Are debuggers good?
by tilly (Archbishop) on Dec 27, 2000 at 22:52 UTC
A while ago on another site I had an interesting discussion on exactly this topic. I find it amazing how many good programmers have all sorts of uses for interactive debuggers - but say that debugging is not one of them! It certainly isn't for me. And in this problem in particular, the code you are describing sounds like stuff which I would suggest that you not use a debugger on.
So how would I approach this problem?
First of all I would use strict. If his code cannot readily be cleaned up to pass that, then he is likely doing some nasty stuff. I would prefer to rewrite than maintain dynamic symbolic references.
Otherwise I would then step back and set out to understand the code on a conceptual level. It will take a while. But that is the main problem with debuggers - they make you think about problems at too low a level.
Now you say you cannot check his code out. Do you have a development environment that is separate from production? If so then develop in that. If not then tell the rest of us where you work so we know to avoid the company, then try to figure out how you can set up a small test environment.
If you can't do that, then read the code anyways. And let this be a lesson for you in the future. Don't use stuff that you don't really understand which you are not completely confident about... :-)
I'm amazed at how many people "just add prints"
when they need to debug. I believe this has to do with
not wanting to take the time to learn how to use the
Even if you only want to "just add prints",
then you can use the debugger to simply add prints dynamically.
And using Data::Dumper to debug? I find an interactive
"x $obj" requires much less typing, gives me a chance to
look at related data if $obj shows something interesting,
lets me change $obj to test if a suspected bug fix will actually get the proper output (often allowing me to fix more than one bug in a single run), doesn't force me to either page through lots of debug output nor try multiple runs trying to get the debug output right, and on and on.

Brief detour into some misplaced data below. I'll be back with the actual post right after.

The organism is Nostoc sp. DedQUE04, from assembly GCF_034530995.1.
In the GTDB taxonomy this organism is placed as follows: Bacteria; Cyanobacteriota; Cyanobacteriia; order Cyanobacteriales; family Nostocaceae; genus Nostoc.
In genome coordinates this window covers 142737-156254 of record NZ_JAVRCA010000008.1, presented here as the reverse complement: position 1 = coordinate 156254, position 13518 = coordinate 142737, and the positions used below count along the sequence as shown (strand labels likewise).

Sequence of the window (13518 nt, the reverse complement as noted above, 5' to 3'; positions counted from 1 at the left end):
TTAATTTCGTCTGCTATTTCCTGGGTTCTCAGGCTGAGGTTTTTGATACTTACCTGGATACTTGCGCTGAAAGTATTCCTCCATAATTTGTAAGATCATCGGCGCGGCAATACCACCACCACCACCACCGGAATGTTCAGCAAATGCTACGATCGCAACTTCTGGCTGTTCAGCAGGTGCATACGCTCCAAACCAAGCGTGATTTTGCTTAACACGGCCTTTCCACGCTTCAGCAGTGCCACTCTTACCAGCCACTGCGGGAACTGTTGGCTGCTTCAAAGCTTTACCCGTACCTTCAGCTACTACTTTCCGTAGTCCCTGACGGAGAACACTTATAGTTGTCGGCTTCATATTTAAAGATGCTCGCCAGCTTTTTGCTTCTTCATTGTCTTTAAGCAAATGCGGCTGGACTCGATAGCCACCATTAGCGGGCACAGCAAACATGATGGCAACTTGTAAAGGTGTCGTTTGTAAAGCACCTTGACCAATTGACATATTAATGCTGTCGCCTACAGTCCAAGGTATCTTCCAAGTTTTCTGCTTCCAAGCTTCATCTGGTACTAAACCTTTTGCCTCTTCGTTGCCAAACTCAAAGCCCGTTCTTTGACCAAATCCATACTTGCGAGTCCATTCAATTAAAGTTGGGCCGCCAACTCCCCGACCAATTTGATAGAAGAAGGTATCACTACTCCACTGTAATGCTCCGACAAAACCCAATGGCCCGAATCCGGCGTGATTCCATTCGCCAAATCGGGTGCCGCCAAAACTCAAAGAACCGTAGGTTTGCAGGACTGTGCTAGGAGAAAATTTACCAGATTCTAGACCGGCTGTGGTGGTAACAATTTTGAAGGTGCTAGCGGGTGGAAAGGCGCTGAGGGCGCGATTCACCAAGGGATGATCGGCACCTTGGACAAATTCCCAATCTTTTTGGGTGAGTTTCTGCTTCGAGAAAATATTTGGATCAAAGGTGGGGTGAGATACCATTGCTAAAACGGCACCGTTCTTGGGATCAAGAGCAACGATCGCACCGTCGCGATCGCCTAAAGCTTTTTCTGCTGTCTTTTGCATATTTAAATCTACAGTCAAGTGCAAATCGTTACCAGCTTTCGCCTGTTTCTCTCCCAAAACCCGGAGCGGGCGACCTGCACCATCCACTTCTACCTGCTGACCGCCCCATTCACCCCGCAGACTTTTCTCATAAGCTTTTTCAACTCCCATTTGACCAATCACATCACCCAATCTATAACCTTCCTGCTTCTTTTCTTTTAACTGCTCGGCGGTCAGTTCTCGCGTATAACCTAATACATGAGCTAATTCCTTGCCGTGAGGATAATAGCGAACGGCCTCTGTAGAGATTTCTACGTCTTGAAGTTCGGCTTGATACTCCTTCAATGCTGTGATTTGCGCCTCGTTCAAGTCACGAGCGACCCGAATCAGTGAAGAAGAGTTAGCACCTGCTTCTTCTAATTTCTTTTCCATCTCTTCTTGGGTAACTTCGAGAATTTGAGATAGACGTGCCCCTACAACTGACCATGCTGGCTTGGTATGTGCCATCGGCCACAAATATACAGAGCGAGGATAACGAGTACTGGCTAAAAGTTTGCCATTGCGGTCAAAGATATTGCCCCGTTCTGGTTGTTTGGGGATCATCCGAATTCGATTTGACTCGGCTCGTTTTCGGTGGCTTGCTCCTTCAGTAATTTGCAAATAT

If you've never used the Perl debugger for debugging, I urge you to give it a try the next time you need to debug.
I guess I've been "blessed" by having to track down non-trivial bugs that would be horrible to find by just adding trace so I've always managed to learn how to use the debugger for most of the programming environments I work in for very long.
I just can't believe that the process of "Gee, which things should I print out in the debug trace..." or the effort of printing out "everything" and then slogging through the output is more appealing or more efficient than setting a break point at the place were you wanted the trace and then just typing "x $x,$y", "No, those look right", type "|x $obj", "Hmm, why is 'color' undefined?", etc.
(but my friends call me "Tye")
I just can't believe all of the people who use debuggers
who think that people like Randal and I are just taking a
position out of ignorance of how to use a debugger!
Follow through the thread of discussion in the conversation
that I pointed to. The exact issue of Kernel Threads under
discussion which I pointed to is
check out sections 1 and 4. In particular the following
posts stand out as being particularly relevant. First the
one where Linus says, "I am a bastard, and that's OK",
and IBM's experience.
Both of those articles are written by competent programmers